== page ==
Handicap Racing: Hope balanced with frustration

Published on May 10th, 2015

IRC 72 class manager Rob Weiland takes a wry look at today’s hotchpotch of rating rules, provided courtesy of Seahorse Magazine

If the problems of owners, sailors, rule and event authorities dealing with handicap racing and rating rules are anywhere more obvious than in the US, please do not tell me where that is. My recent visit to Quantum Key West Race Week inspired me to the following observations.

Of the two ISAF recognized international systems spread over dozens of countries in the world, IRC (about 7,000 certificates) and ORC (about 9,000 certificates), only IRC has been used in the US in the last 10 years. But its use there is now in steep decline.

A couple of events still have small IRC starts, scrambling together enough boats by having wide rating bands; which is not ideal and is not helping to promote the use of IRC. This also affects in a negative way the interest from non-US owners to bring ‘handicap-racers’ to the US… and vice versa.

The US VPP-based system ORR is a black-box operation (‘trust us we are professionals’) and has just over 500 certificates in use in two countries: the US and Mexico. Its ‘non-typeforming and fair VPP’ (www.offshoreracingrule.org) is positioned to the slow side of HPR and IRC, targeting the typical cruiser-racer. Meanwhile, that 500 certificates number is leaning heavily on ORR being the mandatory rule for the Transpac Race, the Chicago-Mac Race and the Bermuda Race, forcing owners interested in those classics to send a few bob to ORR!

Never mind that owners and especially foreign entries have to adapt to the quirks of a local system for these three allegedly international events. It is not the cost of the certificate, but the cost of the boat optimization that frustrates owners! Two times, as after the race you go back to where you came from, or to the next one, if you have a decent international schedule for your boat.

Like a 50ft to 72ft racer may do Key West Race Week (IRC or HPR), one or two Caribbean events (CSA), Caribbean 600 (IRC), NYYC Annual Regatta (IRC or HPR), Bermuda Race (ORR), Copa del Rey (ORCi, possibly IRC if enough interest), Middle Sea Race (IRC)… and the Caribbean Sailing Association (CSA) Rating Rule is yet another ‘adventure’.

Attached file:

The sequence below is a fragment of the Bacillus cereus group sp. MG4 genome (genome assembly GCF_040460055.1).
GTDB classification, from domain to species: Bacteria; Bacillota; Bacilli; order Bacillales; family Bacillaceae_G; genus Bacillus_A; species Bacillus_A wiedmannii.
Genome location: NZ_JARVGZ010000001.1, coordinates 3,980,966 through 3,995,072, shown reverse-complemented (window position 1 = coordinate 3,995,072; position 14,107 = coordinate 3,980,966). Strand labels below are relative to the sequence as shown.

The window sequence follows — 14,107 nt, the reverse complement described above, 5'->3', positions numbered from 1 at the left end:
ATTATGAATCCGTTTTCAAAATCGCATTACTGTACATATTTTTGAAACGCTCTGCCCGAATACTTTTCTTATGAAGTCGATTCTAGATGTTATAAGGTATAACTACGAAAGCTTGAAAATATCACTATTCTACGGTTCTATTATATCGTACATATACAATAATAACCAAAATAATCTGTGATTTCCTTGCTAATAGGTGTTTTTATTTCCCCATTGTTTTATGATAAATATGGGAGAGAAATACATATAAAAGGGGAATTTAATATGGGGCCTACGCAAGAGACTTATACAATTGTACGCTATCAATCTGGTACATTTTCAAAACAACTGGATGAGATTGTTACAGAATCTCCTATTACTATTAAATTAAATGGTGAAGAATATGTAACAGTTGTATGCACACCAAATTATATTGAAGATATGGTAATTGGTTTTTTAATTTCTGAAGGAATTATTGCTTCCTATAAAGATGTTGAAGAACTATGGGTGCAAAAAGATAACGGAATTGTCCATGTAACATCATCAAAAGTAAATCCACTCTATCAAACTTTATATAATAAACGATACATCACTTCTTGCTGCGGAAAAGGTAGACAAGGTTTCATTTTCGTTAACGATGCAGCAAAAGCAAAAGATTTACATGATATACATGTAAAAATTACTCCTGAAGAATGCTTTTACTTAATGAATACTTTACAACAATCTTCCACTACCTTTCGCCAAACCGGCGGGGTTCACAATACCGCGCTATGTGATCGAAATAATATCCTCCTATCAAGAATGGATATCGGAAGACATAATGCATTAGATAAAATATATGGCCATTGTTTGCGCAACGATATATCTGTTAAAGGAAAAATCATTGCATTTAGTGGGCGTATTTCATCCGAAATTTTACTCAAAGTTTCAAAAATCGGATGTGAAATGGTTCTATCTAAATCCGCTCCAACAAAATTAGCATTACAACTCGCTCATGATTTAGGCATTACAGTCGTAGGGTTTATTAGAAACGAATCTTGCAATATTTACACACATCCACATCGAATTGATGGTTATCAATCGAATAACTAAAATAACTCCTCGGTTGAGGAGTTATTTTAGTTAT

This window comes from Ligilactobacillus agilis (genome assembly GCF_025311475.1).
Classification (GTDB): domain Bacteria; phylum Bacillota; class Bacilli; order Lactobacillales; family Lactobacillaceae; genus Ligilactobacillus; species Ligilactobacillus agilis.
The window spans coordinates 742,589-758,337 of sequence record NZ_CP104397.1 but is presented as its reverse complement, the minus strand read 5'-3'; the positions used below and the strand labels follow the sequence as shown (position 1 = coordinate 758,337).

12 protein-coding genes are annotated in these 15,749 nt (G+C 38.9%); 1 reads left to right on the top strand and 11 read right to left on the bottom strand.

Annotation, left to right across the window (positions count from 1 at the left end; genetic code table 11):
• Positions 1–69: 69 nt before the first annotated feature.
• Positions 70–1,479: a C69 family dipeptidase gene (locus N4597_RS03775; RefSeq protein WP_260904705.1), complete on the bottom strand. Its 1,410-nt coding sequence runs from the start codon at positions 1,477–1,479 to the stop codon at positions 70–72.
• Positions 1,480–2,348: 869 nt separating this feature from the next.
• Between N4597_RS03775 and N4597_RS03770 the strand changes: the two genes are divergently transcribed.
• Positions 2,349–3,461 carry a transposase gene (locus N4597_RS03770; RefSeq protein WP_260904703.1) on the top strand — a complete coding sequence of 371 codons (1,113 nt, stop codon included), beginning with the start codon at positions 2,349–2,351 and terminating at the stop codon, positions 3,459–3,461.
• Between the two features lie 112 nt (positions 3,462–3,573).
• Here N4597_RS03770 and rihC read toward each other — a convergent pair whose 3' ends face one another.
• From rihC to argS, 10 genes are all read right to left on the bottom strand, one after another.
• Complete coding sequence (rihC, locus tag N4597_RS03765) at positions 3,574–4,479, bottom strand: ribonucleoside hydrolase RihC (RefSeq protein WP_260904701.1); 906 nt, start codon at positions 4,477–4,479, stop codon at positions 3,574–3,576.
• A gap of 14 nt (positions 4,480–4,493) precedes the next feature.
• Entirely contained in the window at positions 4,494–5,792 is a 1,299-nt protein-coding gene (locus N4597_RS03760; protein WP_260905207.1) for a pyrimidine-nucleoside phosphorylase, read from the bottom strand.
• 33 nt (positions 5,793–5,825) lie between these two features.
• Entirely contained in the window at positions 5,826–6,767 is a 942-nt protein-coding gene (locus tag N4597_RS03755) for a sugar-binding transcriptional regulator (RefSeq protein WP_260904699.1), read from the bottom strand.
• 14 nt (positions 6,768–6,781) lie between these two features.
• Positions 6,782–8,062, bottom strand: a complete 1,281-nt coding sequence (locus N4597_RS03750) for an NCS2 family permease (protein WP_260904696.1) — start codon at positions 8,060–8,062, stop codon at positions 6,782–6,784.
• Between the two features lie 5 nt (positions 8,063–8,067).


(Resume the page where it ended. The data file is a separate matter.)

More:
All these rules (except HPR) claim to be created with the intent to handicap fairly a broad variety of monohull yachts. Pity the fair approach does not lead to equal type-forming and the same boats winning under different rules! Instead of every dog has its day (the single number scoring catchphrase) we are headed for every dog has its rule.

So praise here to HPR, the only rule to claim as its start point that fair handicapping is only possible if boats are typeformed. And thus promoting typeforming instead of making false promises.

Face it, as user of these rules you will have to make continuous equipment choices and these choices affect the outcome of the game. Also, of course, the rule makers do recognize the imperfections and demonstrate this with yearly rule upgrades – even perfect equipment requires a yearly check-up and tweak!

It is the survival of the fittest, financed predominantly on the back of the yacht owner. Not that the yacht owners are completely innocent or without blame in this one, quite a few are intrigued by the possibility to outwit the rule makers – as well as the competition – before it gets to the actual racing.

Back to the US. Recently it has (had) quite a few rule options. It is instructive to read a report by America’s number one rating guru, Jim Teeters… dating from 2000 but still good reading (www.scora.org/teeters.pdf). Jim’s brain really should be stored in the cloud somehow. How are we going to cope when he retires?

With about 20,000 certificates PHRF, which stands for Performance Handicap Racing Fleet, is the most popular rule in the US. ‘A performance observation-based handicap system is the best assurance to compete fairly between all designs, new or old of high performance family cruising boats’. So PHRF handicaps are based on the speed potential of the boat and equipment in proper condition, determined by appointed handicappers observing results of the past as well as the present… so the boats in action.